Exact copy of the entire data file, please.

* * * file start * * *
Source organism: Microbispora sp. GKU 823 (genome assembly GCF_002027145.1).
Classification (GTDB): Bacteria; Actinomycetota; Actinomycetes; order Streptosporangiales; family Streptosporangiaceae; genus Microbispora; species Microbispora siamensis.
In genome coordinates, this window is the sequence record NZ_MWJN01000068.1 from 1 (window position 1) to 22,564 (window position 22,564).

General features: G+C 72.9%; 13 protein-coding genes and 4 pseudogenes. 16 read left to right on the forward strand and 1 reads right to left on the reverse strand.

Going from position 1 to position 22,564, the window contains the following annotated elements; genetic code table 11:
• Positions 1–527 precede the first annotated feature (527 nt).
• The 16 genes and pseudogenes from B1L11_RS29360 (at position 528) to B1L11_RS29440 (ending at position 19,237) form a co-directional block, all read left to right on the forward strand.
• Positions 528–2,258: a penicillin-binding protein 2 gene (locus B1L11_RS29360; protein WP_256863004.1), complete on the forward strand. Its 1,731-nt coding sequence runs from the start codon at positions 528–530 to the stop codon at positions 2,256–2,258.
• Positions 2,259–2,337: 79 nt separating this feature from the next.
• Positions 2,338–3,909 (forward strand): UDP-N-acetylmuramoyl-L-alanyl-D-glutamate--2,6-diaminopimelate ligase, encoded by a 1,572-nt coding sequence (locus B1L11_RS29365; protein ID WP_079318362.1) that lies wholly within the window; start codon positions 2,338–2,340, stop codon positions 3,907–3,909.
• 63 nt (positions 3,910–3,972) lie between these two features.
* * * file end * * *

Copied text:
Source organism: Microbispora sp. GKU 823 (genome assembly GCF_002027145.1).
Classification (GTDB): Bacteria; Actinomycetota; Actinomycetes; order Streptosporangiales; family Streptosporangiaceae; genus Microbispora; species Microbispora siamensis.
In genome coordinates, this window is the sequence record NZ_MWJN01000068.1 from 1 (window position 1) to 22,564 (window position 22,564).

General features: G+C 72.9%; 13 protein-coding genes and 4 pseudogenes. 16 read left to right on the forward strand and 1 reads right to left on the reverse strand.

Going from position 1 to position 22,564, the window contains the following annotated elements; genetic code table 11:
• Positions 1–527 precede the first annotated feature (527 nt).
• The 16 genes and pseudogenes from B1L11_RS29360 (at position 528) to B1L11_RS29440 (ending at position 19,237) form a co-directional block, all read left to right on the forward strand.
• Positions 528–2,258: a penicillin-binding protein 2 gene (locus B1L11_RS29360; protein WP_256863004.1), complete on the forward strand. Its 1,731-nt coding sequence runs from the start codon at positions 528–530 to the stop codon at positions 2,256–2,258.
• Positions 2,259–2,337: 79 nt separating this feature from the next.
• Positions 2,338–3,909 (forward strand): UDP-N-acetylmuramoyl-L-alanyl-D-glutamate--2,6-diaminopimelate ligase, encoded by a 1,572-nt coding sequence (locus B1L11_RS29365; protein ID WP_079318362.1) that lies wholly within the window; start codon positions 2,338–2,340, stop codon positions 3,907–3,909.
• 63 nt (positions 3,910–3,972) lie between these two features.